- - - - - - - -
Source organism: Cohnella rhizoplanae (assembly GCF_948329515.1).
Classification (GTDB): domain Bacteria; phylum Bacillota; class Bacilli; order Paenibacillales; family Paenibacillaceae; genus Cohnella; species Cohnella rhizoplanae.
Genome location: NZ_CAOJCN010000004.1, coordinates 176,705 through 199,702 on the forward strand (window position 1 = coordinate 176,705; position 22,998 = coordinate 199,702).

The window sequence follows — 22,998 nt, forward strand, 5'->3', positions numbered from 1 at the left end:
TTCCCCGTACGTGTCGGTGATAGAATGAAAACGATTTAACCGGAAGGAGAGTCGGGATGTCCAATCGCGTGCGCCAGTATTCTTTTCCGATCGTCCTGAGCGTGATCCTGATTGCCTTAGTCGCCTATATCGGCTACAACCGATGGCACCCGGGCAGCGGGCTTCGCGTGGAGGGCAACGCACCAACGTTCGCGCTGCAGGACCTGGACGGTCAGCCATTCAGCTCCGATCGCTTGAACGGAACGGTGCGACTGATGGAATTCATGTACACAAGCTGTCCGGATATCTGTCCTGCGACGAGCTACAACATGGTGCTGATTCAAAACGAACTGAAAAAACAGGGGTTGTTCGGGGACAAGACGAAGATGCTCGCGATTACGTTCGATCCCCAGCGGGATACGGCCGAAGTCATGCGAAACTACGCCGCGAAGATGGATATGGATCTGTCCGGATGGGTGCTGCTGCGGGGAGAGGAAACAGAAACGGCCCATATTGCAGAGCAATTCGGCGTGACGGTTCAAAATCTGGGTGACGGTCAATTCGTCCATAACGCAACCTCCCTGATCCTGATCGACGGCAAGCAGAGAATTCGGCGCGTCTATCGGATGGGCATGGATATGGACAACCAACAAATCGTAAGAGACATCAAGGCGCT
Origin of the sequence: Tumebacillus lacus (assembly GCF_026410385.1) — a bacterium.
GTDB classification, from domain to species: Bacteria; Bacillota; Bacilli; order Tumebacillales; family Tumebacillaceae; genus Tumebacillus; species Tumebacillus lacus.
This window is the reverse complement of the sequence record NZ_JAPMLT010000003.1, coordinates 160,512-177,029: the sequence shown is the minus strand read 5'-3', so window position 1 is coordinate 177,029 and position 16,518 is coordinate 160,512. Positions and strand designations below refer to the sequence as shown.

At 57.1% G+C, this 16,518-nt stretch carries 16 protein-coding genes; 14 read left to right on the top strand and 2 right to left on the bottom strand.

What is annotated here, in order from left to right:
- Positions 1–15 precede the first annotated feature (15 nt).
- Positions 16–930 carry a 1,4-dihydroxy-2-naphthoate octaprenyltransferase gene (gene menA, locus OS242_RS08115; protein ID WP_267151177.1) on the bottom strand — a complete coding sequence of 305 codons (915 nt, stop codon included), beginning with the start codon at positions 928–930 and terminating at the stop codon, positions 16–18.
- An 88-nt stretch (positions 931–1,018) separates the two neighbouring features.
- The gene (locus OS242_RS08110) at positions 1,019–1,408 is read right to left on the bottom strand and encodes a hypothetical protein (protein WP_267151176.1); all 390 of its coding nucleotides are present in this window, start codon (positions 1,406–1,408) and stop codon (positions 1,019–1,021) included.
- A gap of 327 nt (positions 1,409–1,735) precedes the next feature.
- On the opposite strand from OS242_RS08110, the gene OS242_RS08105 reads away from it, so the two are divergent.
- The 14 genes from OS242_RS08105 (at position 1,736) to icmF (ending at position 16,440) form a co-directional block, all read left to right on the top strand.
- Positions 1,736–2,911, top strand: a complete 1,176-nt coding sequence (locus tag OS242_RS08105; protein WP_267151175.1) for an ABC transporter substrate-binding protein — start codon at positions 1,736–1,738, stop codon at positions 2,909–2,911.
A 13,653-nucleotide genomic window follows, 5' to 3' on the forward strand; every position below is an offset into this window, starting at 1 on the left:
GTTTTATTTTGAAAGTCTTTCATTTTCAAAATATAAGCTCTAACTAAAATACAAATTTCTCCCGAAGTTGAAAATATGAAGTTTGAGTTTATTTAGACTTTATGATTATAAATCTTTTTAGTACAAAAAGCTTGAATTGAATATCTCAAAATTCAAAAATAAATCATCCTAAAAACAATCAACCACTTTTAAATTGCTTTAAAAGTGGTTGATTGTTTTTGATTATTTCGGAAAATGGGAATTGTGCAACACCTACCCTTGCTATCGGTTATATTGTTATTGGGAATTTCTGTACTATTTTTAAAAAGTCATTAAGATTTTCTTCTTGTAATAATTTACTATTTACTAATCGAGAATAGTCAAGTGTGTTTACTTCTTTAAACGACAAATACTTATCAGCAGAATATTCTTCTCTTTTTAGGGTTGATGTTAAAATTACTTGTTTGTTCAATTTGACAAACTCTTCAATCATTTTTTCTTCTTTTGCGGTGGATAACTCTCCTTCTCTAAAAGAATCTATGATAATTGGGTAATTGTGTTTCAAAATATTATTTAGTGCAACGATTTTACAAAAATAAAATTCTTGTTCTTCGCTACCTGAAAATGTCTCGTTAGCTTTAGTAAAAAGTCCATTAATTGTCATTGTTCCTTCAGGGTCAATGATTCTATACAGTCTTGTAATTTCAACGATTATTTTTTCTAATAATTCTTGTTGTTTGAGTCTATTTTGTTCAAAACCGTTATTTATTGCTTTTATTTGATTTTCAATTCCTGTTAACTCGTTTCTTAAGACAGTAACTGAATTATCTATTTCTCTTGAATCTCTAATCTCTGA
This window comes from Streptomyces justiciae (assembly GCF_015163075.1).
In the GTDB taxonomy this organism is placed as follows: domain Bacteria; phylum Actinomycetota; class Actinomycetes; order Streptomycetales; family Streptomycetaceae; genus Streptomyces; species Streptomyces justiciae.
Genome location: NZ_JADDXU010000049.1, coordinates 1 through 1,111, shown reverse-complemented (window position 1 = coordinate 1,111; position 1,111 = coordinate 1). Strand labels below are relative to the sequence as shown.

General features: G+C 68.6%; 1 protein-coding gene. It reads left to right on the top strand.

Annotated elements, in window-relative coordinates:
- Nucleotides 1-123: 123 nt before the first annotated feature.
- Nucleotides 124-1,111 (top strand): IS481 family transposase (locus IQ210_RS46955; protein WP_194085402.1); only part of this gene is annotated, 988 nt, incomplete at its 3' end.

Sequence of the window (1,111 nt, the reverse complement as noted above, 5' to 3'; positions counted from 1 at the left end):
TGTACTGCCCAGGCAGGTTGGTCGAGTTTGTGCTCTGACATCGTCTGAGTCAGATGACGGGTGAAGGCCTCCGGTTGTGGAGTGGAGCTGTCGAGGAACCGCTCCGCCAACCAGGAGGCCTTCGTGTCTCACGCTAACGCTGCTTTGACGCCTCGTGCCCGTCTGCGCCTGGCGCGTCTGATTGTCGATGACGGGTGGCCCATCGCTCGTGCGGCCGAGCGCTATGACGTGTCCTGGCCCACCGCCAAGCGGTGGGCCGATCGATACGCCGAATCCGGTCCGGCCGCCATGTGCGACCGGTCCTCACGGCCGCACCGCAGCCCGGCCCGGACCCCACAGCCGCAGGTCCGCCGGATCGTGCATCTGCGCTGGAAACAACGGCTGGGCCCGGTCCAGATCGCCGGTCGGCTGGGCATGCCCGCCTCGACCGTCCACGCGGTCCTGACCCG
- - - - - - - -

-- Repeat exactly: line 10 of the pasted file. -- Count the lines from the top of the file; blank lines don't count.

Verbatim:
What is annotated here, in order from left to right: